Zona Reflects on Museum of Labor Sculpture


By Ashley Custer



George Segal, a famous American sculptor responsible for the piece “The Steel Makers” outside of The Museum of Labor and Industry, is considered the artist responsible for introducing the use of plaster bandages as a medium for sculpture.


He did not use the plaster as a mold, but instead the shells cast from his models became the sculptures.


During the late 1970s, Louis Zona, the executive director and chief curator of the Butler Institute of American Art, and one of his classmates decided they wanted to try to get public artwork downtown to assist in revitalizing the area.


“We knew we wanted George Segal. That was going straight to the top, which the agency discouraged us from doing because they said he is too important, and that we didn’t have enough money to get him here,” Zona said.


They raised money for the project and were awarded the National Endowment for the Arts ­— a grant that Zona feels was very impressive.


The National Endowment for the Arts is an independent agency of the United States federal government that offers funding for projects exhibiting artistic excellence.


The agency came to Youngstown to meet with them to see what type of project they wanted to do.


They received the agencies approval to contact Segal, who was in New Jersey, and he told his agent he wanted to come to Youngstown.


Born in New York on Nov. 26, 1924 to a Jewish couple who emigrated from Eastern Europe, his parents settled in the Bronx where they ran a butcher shop. They then later moved to a New Jersey poultry farm where Segal worked.


He discovered his love for art while attending Stuyvesant Technical High School in Brooklyn. After World War II he attended Pratt, Cooper Union and New York University where he continued his art education and received a teaching degree in 1949.


Segal’s piece “Man Sitting at a Table” marked the discovery of a new sculptural technique and a turning point in the artist’s career. After a student brought a box of dry plaster bandages to class, Segal took them home and experimented with applying them directly to his body.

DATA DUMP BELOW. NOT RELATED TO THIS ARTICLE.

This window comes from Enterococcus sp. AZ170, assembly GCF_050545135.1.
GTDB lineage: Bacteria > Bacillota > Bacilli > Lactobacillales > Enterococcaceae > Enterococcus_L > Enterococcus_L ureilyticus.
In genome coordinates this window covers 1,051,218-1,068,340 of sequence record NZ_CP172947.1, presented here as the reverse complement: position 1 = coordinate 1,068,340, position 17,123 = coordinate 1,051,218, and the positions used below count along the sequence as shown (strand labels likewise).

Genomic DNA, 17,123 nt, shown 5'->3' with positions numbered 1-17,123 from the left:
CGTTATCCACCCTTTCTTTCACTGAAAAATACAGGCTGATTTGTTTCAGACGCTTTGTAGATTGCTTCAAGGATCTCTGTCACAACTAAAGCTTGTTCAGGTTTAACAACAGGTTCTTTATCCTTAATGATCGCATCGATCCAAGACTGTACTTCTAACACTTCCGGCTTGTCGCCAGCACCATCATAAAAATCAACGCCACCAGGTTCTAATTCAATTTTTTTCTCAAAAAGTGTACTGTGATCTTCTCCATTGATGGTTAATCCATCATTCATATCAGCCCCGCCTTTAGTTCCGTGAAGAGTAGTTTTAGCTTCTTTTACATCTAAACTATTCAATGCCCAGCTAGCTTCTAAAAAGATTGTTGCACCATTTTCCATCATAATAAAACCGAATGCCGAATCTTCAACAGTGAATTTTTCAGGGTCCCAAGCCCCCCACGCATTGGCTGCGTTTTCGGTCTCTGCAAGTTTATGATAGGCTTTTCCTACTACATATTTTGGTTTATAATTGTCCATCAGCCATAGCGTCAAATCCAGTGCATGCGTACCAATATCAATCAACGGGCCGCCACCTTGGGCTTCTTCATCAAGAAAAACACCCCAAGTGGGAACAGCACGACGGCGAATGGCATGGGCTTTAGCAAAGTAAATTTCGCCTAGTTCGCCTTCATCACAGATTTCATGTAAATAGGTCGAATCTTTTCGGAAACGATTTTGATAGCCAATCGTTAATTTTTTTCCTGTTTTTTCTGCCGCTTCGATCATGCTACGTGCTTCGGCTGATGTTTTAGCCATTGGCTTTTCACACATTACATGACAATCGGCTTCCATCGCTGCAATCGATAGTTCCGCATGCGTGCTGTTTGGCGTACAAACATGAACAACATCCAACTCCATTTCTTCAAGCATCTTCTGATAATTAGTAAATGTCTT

As he was flying to Youngstown to meet with Zona and his classmates, he was thinking about Ohio. Segal said he had never done a sculpture in Ohio and thought about doing a golf piece for Jack Nicholas, who was from the state.


“When Segal flew over Youngstown, the steel mills were still functioning. He couldn’t get over the power of the steel industry in the area, and he was so impressed he decided he was going to do this project whether they have enough money or not,” Zona said.


They took Segal to Republic Steel where he met Peter Colby Jr. and Wayman Paramore, who had been tending a furnace for 25 years together, and asked them if he could use them as models. The steel company later donated a furnace and put it together in downtown for the sculpture.


“He didn’t want to fake it. He wanted actual steel workers, so we got permission from the dean of the College of Fine Arts to use a room in the basement of Bliss Hall to work on his project, which took six to eight months,” Zona said.


The plasters of the two steel workers were later cast into bronze. Segal worked with the sculpture department at Ohio University for the downtown outdoor sculpture.


Complications did occur between the sculpture and the community.


During Segal’s time working on the project, the steel industry in Youngstown crashed. In 1979 when “The Steel Makers” was being installed, people were outraged.


Graffiti was written on the piece on the night before its dedication. In addition to graffiti, one night someone had taken a cable and wrapped it around one of the figures and pulled it out of its anchors.


The city of Youngstown was able to store away the sculpture and had it restored. It was then moved in front of The Museum of Labor and Industry on Wood Street, where it peacefully sits today.


Zona wrote to Segal’s wife Helen years after George’s death, asking if she still had the plasters. She donated the plasters to the Butler Institute of American Art.


“Working on this project was one of the highlights of my life,” Zona said.